Southwest Airlines chaos: Police threaten to arrest stranded passengers waiting to rebook canceled flights

Southwest Airlines passengers are not having a good week. 

As passengers across the country continue to desperately find ways to get home following after the cancelation of thousands of flights over the holiday weekend, one viral video appears to show the chaos in a nutshell. 

In the video, originally posted to TikTok, police officers can be seen apparently threatening to arrest stranded passengers. 

The footage shows Nashville International Airport’s Department of Public Safety officer ordering passengers who gathered after their Southwest flight was canceled to leave the area or be arrested. 

One woman can be heard in the video identifying herself as an attorney asking the officer to clarify the threat. The officer says because the passenger's flight has been canceled they aren't valid ticket holders and are not allowed to be in the area. 

Linsey Simmons, who previously ran for Congress shared the video on Twitter asking U.S. Secretary of Transportation Pete Buttigieg to address the madness. 

In a video posted to his Twitter account, Buttigieg said "Southwest Airlines needs to do everything it takes to get stranded passengers to their destinations - and cover their expenses (like meals, hotel, ground transport) in the meantime. We’ll continue to hold them accountable with all tools available to USDOT."

Buttigieg, who has criticized airlines for previous disruptions, said that "meltdown" was the only word he could think of to describe this week’s events at Southwest. He noted that while cancellations across the rest of the industry declined to about 4% of scheduled flights, they remained above 60% at Southwest.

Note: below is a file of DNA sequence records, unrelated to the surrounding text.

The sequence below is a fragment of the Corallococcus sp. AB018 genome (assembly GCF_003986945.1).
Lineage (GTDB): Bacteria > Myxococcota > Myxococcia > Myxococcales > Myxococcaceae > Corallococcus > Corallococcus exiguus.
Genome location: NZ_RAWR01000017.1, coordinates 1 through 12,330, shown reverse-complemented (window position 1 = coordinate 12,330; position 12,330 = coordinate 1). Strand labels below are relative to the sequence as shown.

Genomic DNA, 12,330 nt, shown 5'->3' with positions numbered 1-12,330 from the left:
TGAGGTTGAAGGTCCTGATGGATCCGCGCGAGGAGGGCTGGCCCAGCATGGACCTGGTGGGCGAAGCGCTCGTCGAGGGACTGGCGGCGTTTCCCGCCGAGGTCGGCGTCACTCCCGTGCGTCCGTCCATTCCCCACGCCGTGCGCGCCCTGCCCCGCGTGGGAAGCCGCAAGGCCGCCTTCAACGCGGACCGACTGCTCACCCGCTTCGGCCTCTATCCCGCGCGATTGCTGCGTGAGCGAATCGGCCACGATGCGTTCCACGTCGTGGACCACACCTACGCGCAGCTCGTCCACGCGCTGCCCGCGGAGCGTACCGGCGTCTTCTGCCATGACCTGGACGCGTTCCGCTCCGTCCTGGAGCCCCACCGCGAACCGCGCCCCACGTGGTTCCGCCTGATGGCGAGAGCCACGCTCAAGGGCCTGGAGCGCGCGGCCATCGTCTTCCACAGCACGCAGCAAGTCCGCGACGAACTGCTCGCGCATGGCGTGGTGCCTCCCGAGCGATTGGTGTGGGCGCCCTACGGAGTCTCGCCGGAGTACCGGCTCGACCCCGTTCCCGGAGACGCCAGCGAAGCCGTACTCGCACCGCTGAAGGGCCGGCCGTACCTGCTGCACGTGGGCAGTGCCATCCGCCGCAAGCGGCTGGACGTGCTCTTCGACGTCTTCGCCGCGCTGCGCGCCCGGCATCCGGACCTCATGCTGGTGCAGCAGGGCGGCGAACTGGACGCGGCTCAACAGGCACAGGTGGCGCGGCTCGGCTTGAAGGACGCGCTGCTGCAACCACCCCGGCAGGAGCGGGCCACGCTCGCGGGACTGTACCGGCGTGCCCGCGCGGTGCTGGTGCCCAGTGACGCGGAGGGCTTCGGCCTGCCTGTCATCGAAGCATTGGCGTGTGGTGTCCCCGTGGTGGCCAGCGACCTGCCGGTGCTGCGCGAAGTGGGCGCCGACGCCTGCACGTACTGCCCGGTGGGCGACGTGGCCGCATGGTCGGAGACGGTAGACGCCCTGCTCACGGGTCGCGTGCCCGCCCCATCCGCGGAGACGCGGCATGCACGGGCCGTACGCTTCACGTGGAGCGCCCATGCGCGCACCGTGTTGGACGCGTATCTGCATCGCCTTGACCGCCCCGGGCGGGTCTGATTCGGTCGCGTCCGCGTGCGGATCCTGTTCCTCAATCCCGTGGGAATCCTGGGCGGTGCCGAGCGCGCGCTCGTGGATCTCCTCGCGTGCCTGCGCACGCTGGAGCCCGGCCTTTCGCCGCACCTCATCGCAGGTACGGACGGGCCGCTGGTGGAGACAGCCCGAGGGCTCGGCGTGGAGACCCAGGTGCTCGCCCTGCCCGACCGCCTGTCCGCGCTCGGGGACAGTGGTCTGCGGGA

Travelers who counted on Southwest Airlines to get them home suffered another wave of canceled flights Wednesday, and pressure grew on the federal government to help customers get reimbursed for unexpected expenses they incurred because of the airline’s meltdown.

Exhausted Southwest travelers tried finding seats on other airlines or renting cars to get to their destination, but many remained stranded. The airline’s CEO said it could be next week before the flight schedule returns to normal.

Adontis Barber, a 34-year-old jazz pianist from Kansas City, Missouri, had camped out in the city’s airport since his Southwest flight was canceled Saturday, hoping to reach a New Year's gig in Washington, D.C.

He left his airport vigil Wednesday. "I give up," he said. "I’m starting to feel homeless."

By early afternoon on the East Coast, about 90% of all canceled flights Wednesday in the U.S. were on Southwest, according to the FlightAware tracking service.

Other airlines recovered from ferocious winter storms that hit large swaths of the country over the weekend, but not Southwest, which scrubbed 2,500 flights Wednesday and 2,300 more on Thursday.

The Dallas airline was undone by a combination of factors including an antiquated crew-scheduling system and a network design that allows cancellations in one region to cascade throughout the country rapidly. Those weaknesses are not new — they helped cause a similar failure by Southwest in October 2021.

The U.S. Transportation Department is now investigating what happened at Southwest, which carries more passengers within the United States than any other airline. A Senate committee promises to investigate too.

In a video that Southwest posted late Tuesday, CEO Robert Jordan said Southwest would operate a reduced schedule for several days but hoped to be "back on track before next week."

"We have some real work to do in making this right," said Jordan, a 34-year Southwest veteran who became CEO in February. "For now, I want you to know that we are committed to that."

The Associated Press contributed to this story. It was reported from Los Angeles.